by Reinhard Max
, August 2003
Starting at version 3.3 gcc supports profile based optimizations, which are said to be especially beneficial for things like interpreters. In my tests, Tcl gained about 3..5% in speed when compiled with profile based optimization depending on the CPU architecture.
Compiling Tcl (or any other project) with GCC's profile based optimization goes in three steps:
- Use -fprofile-arcs as an additional compiler flag to compile the code with profiling support.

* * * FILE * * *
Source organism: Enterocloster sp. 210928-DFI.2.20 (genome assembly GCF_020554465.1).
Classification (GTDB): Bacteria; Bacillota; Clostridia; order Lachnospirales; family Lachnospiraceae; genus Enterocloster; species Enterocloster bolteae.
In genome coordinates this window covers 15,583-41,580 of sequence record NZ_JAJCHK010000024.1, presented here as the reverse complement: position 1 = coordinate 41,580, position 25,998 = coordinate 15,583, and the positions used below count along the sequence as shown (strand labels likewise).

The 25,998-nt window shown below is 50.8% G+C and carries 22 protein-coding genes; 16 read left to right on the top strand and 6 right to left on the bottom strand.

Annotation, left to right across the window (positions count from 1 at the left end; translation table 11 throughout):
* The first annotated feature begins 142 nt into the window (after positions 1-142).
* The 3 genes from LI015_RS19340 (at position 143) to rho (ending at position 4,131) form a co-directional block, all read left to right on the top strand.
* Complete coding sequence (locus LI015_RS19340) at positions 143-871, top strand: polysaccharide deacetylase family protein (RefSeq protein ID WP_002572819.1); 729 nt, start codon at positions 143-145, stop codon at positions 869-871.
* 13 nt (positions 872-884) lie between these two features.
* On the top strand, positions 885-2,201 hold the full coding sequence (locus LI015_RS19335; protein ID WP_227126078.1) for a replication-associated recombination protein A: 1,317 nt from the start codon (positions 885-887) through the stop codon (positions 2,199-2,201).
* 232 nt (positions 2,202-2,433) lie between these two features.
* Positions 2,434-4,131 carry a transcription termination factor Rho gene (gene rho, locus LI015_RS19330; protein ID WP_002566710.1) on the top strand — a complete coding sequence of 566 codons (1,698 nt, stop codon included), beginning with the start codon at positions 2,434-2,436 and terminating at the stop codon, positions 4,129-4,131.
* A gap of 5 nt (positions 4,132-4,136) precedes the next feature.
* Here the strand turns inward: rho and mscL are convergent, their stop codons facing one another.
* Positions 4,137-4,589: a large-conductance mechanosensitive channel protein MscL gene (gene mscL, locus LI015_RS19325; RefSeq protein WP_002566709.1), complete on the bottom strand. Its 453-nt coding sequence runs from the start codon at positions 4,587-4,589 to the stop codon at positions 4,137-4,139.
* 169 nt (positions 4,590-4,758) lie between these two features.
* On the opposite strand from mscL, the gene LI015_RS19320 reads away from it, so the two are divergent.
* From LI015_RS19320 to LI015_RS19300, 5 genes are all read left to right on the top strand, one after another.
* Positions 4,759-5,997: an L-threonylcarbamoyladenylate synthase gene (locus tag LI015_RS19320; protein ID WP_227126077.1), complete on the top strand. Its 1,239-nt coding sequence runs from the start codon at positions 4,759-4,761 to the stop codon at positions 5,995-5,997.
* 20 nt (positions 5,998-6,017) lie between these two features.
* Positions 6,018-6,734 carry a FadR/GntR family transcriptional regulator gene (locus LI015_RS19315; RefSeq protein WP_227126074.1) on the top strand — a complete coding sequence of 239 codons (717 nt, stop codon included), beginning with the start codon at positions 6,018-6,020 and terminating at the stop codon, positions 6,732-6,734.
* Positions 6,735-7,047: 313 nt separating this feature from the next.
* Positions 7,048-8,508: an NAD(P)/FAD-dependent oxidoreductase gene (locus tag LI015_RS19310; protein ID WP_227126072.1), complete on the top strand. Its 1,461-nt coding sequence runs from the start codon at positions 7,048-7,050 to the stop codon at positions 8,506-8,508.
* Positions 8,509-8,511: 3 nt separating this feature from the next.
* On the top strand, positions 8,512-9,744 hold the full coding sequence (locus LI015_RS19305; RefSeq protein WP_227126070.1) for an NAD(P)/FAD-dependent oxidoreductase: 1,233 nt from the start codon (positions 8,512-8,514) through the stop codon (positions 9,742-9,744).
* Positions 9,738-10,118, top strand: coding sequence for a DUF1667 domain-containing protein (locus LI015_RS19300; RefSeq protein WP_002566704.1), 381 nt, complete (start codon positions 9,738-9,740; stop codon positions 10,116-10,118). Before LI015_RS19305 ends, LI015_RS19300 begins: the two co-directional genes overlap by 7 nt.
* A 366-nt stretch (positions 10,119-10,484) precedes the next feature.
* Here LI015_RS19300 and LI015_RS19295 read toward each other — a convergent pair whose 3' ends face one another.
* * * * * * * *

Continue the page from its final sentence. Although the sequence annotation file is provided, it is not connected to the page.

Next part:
- Run the result at some “typical workload” to gain statistics on which branches are taken how often.
- Compile the code again using -fbranch-probabilities as an additional compiler flag, which will use the statistics written before to better optimise the code.
Normally one would feed these additional gcc flags into Tcl's configure script via the CFLAGS environment variable, but Tcl's build system still doesn't handle this properly (Jeff, can you hear me? ;) ). So currently the best practice is to hack the Makefile after running configure, and just add the options mentioned above to the CFLAGS_OPTIMIZE variable.
For more details about the -fprofile-arcs
, and -fbranch-probabilities
flags see the gcc manpage and/or othe documentation that comes with gcc.